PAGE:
Wednesday, April 15, 2015

Thoughts on the First Draft

I don't have much of a Word-Craft Wednesday for you today. These are just some thoughts on writing that have occurred to me over the last few days. They're unorganized, but I thought I would share them with you anyway. 

I’ve been working on learning a new musical piece on my guitar. Learning the piece is just one step, though. Once you know what to play, you have to focus on how to play it.  It’s not enough to know, “Okay, I hold ‘B’ for an eighth note, then ‘E’ for a dotted quarter note.” Granted, that’s a huge part of it, but there are other factors that go into performing. For example, which note should be played more loudly? Is one accented over the other? Sometimes, the composer writes this type of information for you. Other times, well, you just have to figure out what sounds good for yourself.  

I was working on this piece the other day, and suddenly it hit me that I was playing all of the notes equally loudly – to where the canto forte (“strong song” or melody) was totally lost. It should have been totally obvious to me that this was happening, but it wasn’t until I’d practiced the thing a bazillion times before I’d noticed it. Then I felt kind of dumb. Now I’m realizing that I’ve imposed absolutely no dynamics (volume changes) on the piece whatsoever. It’s totally flat.

The writing process is very much like learning a new musical piece. First, you have to have all your mechanics in place – who does what, what happens, how long, and so on and so forth. This is what happens when writing the first draft. At least for me, when I write my first draft, I feel like I myself am learning about my story for the first time. I’m not always sure where it’s going, and sometimes it surprises me.  

Once all the mechanics are in place, you have to revisit your writing. This is when you’ll notice that the story might have a theme – a canto forte, if you will, that you didn’t even realize that you’d put in. You need to rework your writing so that this shines through, but you also don’t want to drown out the other elements. Everything has to blend harmoniously. This is what the second draft is about.Unfortunately, you'll probably notice lots of things that should have seemed obvious and you might feel kind of silly about the whole thing. However, it's fun to watch your second draft come together as you watch it improve.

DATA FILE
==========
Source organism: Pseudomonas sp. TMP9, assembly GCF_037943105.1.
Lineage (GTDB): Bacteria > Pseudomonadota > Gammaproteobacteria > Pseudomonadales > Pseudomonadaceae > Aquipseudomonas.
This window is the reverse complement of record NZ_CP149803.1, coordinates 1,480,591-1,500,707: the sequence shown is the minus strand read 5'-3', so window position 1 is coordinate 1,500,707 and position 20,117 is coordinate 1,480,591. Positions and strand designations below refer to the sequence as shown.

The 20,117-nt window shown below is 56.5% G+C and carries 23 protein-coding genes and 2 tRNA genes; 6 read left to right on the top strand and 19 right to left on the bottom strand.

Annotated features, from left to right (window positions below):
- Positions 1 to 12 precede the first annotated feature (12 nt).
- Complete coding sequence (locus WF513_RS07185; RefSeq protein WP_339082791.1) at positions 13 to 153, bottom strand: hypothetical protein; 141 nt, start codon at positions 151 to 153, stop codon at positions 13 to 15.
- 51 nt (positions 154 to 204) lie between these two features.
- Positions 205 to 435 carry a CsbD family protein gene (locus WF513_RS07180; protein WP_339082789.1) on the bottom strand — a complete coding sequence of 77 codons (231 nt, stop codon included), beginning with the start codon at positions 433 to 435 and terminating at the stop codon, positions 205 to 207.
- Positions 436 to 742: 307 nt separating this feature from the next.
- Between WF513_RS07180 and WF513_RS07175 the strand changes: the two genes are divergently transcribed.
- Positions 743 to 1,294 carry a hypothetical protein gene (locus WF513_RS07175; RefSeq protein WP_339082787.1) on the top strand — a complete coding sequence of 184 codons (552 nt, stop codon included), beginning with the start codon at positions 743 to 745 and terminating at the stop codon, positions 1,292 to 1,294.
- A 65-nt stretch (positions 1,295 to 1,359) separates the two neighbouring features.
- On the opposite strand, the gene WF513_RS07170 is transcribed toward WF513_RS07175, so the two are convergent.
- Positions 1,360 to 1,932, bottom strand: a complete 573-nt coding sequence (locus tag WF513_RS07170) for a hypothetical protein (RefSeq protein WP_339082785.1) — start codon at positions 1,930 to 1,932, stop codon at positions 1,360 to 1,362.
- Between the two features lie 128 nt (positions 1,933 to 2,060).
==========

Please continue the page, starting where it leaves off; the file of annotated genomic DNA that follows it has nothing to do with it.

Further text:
But what you’ll notice about all of this is that before you can tweak the dynamics and really bring it to life, you have to have the mechanics in place. In other words, don’t put the cart before the horse. You can’t have your second draft before your first draft.

So, when you write your first draft, you ought not be thinking about it as something that people are going to read, just like when you first learn a piece, you aren’t going to perform it until you’ve polished it.

This is something that it took me a shockingly long time to figure out, believe it or not.  I wrote with the idea that I needed to polish as I go, so that when I was done writing, all I’d need is a quick once-over and Bam! my writing would be ready for publishing.  As a result, it took me a really, really long time to get everything written. There was so much pressure that writing wasn’t even fun, and consequently, I got very little writing done. Telling yourself that you need to get your writing right the first time is about as much fun as sitting down at a musical rehearsal with music you’re looking at for the first time and trying to play it in front of people. It’s stressful and embarrassing.

So you have to let go and give yourself permission to make mistakes, because right now, you’re just learning what your story is all about. Don’t go in expecting the literary equivalent of a concert performance – right now, you’re just practicing and learning.  Don’t worry about the dynamics until you have the mechanics.  Hey, that could be a slogan or something, huh?

I’ll write more about how to change the dynamics next week, but I wanted to really emphasize the fact that your first draft is your playground. Have fun. Experiment. Nobody is watching you but yourself, so write with your eyes closed and your imagination open. 

Share any thoughts in comments. 

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